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Burnsall Feast Sports

When the Flag is up the Sports are On


The Flag on the fell Cairn on Sports day does not just get there. No, the Fitton family have been responsible for that duty since the 1930's. It was and idea of our late President Wing Comm Alec Knowles Fitton that he would put it up there as near 7 a.m. as he could. This ritual has gone on every year apart from the War years and has been continued by various members of his family ever since.

Our outgoing President Chris Fitton recalls his part of this duty:-

I don't know how old I was when I first climbed the Fell on Sports Day, possibly four or five. My father had been doing it for many years prior to the war and established it as a family ritual. The object of the exercise was to carry the flag up and put it securely into the cairn which still stands proud at the top of Burnsall Fell. Then, as now, it represented blessed relief to aching legs as the half way point round which all competitors in the Classic Fell Race must pass prior to the heart stopping descent.
Since that first time around 1948, I and assorted Knowles Fitton Kith and Kin, have climbed the Fell faithfully ever since. The group of between five and ten has included pregnant mothers, newly born toddlers, grandchildren, children, adults up to their late 70's together with boyfriends, girlfriends and occasionally somewhat reluctant strangers who, full of ale in the Red Lion the night before, having heard of the annual pilgrimage swear they would join us and more often than not, did.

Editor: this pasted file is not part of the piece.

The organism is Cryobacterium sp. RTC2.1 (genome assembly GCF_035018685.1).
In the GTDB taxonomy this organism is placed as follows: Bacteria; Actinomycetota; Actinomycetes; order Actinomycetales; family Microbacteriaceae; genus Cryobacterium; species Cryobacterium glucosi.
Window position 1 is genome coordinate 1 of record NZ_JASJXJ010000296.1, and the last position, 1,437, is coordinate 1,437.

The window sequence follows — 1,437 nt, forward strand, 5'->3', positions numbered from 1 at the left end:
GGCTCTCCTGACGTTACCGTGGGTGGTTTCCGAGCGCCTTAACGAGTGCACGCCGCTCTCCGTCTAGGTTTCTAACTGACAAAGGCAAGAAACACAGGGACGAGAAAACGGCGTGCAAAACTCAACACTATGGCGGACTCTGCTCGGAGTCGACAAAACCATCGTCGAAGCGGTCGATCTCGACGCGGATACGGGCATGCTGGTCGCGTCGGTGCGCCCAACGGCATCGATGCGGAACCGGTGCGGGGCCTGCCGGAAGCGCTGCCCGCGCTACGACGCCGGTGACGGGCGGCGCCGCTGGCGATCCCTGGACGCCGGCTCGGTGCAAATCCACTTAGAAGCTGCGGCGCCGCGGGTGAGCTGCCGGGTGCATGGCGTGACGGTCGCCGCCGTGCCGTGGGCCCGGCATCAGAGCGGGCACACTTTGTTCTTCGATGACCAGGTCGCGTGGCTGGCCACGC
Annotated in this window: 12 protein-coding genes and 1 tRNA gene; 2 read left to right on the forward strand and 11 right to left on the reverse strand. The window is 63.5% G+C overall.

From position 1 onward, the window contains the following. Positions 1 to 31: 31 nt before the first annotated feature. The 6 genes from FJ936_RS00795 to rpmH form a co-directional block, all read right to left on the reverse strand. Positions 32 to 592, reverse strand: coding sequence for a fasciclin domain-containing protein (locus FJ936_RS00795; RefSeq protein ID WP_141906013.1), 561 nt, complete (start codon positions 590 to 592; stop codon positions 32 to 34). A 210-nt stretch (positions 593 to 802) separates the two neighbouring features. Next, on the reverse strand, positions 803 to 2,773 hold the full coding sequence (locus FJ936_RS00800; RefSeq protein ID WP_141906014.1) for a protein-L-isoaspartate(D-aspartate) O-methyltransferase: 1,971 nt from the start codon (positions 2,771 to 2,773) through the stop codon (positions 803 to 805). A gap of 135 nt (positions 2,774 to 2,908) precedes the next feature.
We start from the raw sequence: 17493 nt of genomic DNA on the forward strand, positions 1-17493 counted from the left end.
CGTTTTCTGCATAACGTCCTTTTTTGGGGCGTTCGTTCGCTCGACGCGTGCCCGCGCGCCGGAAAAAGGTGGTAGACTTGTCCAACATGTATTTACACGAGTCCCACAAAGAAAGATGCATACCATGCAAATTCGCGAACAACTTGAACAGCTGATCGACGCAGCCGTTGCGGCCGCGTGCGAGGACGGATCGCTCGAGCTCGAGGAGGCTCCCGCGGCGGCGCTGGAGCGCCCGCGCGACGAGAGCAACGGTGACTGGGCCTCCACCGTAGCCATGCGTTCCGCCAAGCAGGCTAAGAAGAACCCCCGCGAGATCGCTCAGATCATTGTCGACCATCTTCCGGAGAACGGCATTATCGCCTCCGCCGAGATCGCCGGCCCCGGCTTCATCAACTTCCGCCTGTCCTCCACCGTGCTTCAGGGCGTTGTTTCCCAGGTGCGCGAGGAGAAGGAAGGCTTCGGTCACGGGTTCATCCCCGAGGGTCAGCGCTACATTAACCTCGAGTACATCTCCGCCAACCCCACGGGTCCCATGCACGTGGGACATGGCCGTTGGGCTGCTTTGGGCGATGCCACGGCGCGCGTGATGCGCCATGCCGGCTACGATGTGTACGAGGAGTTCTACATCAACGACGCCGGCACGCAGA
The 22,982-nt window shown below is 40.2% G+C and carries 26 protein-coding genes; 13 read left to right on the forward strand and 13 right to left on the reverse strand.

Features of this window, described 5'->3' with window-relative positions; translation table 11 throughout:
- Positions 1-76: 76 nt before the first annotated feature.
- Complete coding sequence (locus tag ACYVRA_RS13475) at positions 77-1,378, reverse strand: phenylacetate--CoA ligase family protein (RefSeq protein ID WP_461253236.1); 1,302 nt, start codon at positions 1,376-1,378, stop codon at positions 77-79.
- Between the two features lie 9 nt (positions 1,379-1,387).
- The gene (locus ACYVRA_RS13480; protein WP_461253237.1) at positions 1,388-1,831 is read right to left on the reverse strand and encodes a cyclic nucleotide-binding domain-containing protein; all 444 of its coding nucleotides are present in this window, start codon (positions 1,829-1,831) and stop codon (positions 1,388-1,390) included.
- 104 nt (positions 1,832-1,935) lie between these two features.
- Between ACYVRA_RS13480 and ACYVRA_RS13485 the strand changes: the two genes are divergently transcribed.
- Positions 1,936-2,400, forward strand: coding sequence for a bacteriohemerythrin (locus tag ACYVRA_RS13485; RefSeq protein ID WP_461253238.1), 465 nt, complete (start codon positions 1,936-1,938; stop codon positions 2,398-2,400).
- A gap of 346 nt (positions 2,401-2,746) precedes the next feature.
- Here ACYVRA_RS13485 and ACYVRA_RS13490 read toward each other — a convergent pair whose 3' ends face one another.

This motley group would always assemble around 7 a.m. outside the car park hopefully with the flag. The flag is and always was, the great problem. No one can ever find it.
Committee members provide storage space for the various accoutrements of the Sports Day, and the night before it is all brought down to the Green. As often as not the flag is missing. Over the years it has taken the shape of an old cream bed sheet, a St Georges flag, and for many years a National Benzole Flag, God only knows where that came from..
Sometimes there is a pole but no flag, and sometimes there is a flag but no pole. We take whatever bit or bits we can find back home the night before, and pray for good weather otherwise someone's car gets wet inside because the pole has to be carried through the sunroof.
We take with us a camera and a small flask of whiskey carried for medical reasons and always consumed, for no apparent reason, at the top when the flag has been securely installed.
The route we take never varies and we have a breather at the top of the field where, cloud permitting, we can all admire the view. We reach the summit around 7.30, hopefully admire the view a bit more and stick out our chests and say to each other that we should do this more regularly. We never do.
The top of the Cairn is then dismantled, the flag pole nudged down the middle and the stones replaced. The flag is unfurled with much ceremony..This is when we descend the Fell falling into the Red Lion around 8.15 after first meeting the President, Len Horton who is always up and about prowling the Green and looking anxiously at the sky.
Tradition insists that we all have a glass of beer after our mammoth exertions. In truth I'm doubtful whether any of us enjoy it but by God that's never stopped us. We return home for a vast and well earned breakfast. Filling our mental diaries that there is another 12 months before we have to do it again. I offer up a prayer that whoever brings down that flag gives it to someone who can remember 12 months later, what he did with it.

Chris Fitton has now retired his position as President, having moved out of the area after many years of service. We have an eminently qualified new President in Martin Scriven, but the job of placing the flag is up for grabs. Who knows, it might pass to a new dynasty! In the meantime the job falls to our stalwart Chairman, Alan Stockdale as does so much.